9 March 2014

Various - Beat-Line Of Today

Label: Supraphon
Year of Release: 1971

More than most European Communist Bloc countries, Czechoslovakia tended to have a reasonably liberal approach to rock and soul music, and even a certain pride in its output. Numerous pop groups hit the country's live circuit relatively undisturbed provided, of course, they didn't upset the Government too much with their attitude or lyrical content of their songs.

Let's not kid ourselves that this was some kind of youth utopia, though. The Prague Museum of Communism - well worth a visit if ever you find yourself in that part of the world - had a section on rock music when I was last there, and went to great pains to point out the negative treatment the state dished out to The Plastic People of The Universe, a group using lyrics written by the "subversive" poet Egon Brondy who openly criticised contemporary capitalism and totalitarian socialism (was he born several decades too early to be appreciated on an international scale, I wonder?) Forced to disappear underground until the Velvet Revolution in 1989, the band were frequently arrested and, in the case of at least one member, forced into exile. This was not a country in which wannabe Bob Dylans could easily exist, much less wannabe Lou Reeds or Frank Zappas.

"Beat-Line of Today" is a state-approved sampler of Czech music in the early seventies, and it does not feature The Plastic People of the Universe. Don't be so daft. Somewhat surprisingly, though, the opening band of the set are Blue Effect, an art-rock ensemble whose usual approach to music could be downright psychedelic at times, as you can hear in the "Electric Sound Show" compiled "Snakes". On this album they're not presented as a commercial proposition exactly, but they're certainly less manic and considerably toned down. "Little Girl" is a measured proggish piece with puffing flutes Tulling the room out like no-one's business, and "Deserted Alley" is a faintly eerie slow rocker which sounds as if it would have fitted in along with a lot of the doomy, Floydish post-psych pre-prog recordings of a few years before. Ultimately, though, it's hampered by a slightly rushed sounding production, as are many of the tracks on this album, and I'd advise people looking for evidence of how good Blue Effect could be to listen elsewhere as well.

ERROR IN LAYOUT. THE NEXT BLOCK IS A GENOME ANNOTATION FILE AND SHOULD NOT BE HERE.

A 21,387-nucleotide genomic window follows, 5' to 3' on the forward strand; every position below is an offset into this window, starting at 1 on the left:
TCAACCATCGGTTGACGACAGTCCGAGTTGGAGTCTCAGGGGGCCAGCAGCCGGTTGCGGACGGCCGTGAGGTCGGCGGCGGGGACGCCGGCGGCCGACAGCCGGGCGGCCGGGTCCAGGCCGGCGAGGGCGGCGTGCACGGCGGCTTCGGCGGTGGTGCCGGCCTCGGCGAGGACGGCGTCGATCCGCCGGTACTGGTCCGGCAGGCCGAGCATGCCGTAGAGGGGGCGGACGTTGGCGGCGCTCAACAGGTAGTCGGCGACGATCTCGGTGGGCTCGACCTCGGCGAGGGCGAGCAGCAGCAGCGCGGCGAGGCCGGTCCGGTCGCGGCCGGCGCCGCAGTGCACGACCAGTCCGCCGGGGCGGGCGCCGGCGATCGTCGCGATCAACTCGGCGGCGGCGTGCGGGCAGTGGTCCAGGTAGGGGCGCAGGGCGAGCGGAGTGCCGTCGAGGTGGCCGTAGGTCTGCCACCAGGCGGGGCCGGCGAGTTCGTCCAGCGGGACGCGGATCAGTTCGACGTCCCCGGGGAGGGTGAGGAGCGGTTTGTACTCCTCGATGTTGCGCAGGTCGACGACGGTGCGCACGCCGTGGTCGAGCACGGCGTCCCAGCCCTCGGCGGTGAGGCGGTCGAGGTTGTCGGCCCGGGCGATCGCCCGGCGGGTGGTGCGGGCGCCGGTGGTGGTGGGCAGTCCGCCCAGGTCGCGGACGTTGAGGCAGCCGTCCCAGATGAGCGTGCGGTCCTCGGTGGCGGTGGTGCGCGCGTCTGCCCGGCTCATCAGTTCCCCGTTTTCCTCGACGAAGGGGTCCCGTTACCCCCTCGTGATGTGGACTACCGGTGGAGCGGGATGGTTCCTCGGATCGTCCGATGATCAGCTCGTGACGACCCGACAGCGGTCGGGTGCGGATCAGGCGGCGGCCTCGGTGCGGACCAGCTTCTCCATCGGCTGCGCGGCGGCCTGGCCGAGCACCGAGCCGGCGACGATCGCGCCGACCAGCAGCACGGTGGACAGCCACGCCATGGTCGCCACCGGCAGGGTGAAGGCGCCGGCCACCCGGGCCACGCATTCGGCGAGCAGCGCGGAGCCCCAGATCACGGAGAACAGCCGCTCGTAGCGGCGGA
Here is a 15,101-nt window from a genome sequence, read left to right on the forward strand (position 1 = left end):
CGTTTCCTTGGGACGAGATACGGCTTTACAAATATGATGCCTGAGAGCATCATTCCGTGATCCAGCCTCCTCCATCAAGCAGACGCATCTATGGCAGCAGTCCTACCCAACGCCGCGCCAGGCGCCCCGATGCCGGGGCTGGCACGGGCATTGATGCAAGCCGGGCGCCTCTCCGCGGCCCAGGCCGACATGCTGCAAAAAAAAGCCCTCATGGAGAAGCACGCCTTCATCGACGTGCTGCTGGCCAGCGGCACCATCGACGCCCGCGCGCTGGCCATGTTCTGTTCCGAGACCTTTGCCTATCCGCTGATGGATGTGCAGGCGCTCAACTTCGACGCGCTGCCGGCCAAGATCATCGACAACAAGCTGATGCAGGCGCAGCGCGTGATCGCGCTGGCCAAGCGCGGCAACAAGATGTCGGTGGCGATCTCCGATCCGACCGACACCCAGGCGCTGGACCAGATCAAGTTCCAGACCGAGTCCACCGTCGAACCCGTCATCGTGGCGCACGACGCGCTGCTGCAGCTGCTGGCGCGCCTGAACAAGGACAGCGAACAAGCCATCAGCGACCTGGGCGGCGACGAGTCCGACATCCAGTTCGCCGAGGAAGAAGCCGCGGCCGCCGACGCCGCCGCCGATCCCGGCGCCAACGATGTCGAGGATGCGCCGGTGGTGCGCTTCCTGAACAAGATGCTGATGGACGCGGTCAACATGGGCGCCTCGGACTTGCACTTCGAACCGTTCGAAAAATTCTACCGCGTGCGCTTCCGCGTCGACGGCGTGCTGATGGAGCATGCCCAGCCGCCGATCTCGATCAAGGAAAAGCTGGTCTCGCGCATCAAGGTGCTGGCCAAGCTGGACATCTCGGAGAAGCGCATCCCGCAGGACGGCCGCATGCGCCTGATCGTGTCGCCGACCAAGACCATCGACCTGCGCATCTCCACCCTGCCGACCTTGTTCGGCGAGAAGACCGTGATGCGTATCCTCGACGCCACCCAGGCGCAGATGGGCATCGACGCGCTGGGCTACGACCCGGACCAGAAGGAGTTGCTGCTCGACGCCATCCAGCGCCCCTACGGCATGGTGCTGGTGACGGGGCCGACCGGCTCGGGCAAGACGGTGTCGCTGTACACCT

Elsewhere on the compilation, away from any potential psychedelic wonders, middle-of-the-road pop gets a look in through Josef Pliva and Hana Ulrychová, Czech's "lady of soul" Marie Rottrová puts in a couple of powerful performances, and above all else my favourites of this set are The Olympics. They may be raw and rock and roll in the early sense of the word, but The Olympics are about the only artist on this compilation to really sound savage and uncaged - if the studio recording here is adequate evidence of their live prowess, I can fully imagine them leaving live venues in Prague dripping with sweat.

Ultimately though, the issue with most of these recordings is the ham-fisted, heavily separated stereo production (although if it was good enough for The Beatles…) and the rigid, metronomic lack of spontaneity that leaks through on some of the tracks. There's a lack of swing about quite a few of these cuts, and a sense that whoever was recording them - or whoever was watching over the person recording them - fundamentally misunderstood how rock and soul music should be handled. It's difficult not to talk about the limitations of this music without sounding as if I'm being xenophobic, but on the evidence available elsewhere through the efforts of The Matadors and Blue Effect at their finest, I'd say this compilation doesn't exactly act as proof that Czechoslovakian rock music in this period was mediocre so much as show that it could often sound that way when it was mishandled.

Minor pearls do exist amidst the mid-tempo melee, however, and this isn't a bad album to put in your mp3 list while iTunes is set to shuffle. On occasion, you may find yourself pleasantly surprised.

I've included samples of Blue Effect, Marie Rottrová and The Olympics in "The Box" below for you to test, and the whole album is available for download here.

A1. Blue Effect - Little Girl
A2. Blue Effect - Deserted Alley
A3. Josef Pilva - Magic Kiss
A4. Hana Ulrychová, Petr Ulrych and The Atlantis - The Times I Adore
A5. Hana Ulrychová and The Atlantis - Don't You Break It Again
A6. The Olympics - Dynamite
B1. Petr Spálený and The Apollobeat - Blame On Me
B2. Pavel Sedláček and The Expression - I Love You More Than You'll Ever Know
B3. Marie Rottrová and The Flamingo - The House That Jack Built
B4. Marie Rottrová and The Flamingo - Long And Lonely Night
B5. Michal Prokop and The Framus Five - My Days Are Numbered
B6. Michal Prokop and The Framus Five - Hold On I'm Comin'

1 comment:

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